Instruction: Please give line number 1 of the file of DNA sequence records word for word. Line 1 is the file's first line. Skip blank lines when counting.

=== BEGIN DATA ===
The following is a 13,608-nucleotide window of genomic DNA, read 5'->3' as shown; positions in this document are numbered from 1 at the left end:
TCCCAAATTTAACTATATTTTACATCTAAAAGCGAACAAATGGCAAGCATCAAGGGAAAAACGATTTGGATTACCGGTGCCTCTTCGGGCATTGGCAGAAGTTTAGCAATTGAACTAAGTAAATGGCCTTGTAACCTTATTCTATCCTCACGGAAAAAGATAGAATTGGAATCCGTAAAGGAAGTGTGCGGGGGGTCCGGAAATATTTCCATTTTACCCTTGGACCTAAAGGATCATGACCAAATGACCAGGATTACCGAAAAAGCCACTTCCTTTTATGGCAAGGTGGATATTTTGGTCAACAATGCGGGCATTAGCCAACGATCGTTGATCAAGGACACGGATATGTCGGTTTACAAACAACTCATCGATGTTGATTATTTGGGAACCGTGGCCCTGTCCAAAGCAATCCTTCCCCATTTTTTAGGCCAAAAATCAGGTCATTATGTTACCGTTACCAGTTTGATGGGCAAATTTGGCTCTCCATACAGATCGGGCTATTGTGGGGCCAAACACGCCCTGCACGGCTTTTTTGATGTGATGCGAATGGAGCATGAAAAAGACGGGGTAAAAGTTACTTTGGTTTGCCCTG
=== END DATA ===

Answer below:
The following is a 13,608-nucleotide window of genomic DNA, read 5'->3' as shown; positions in this document are numbered from 1 at the left end: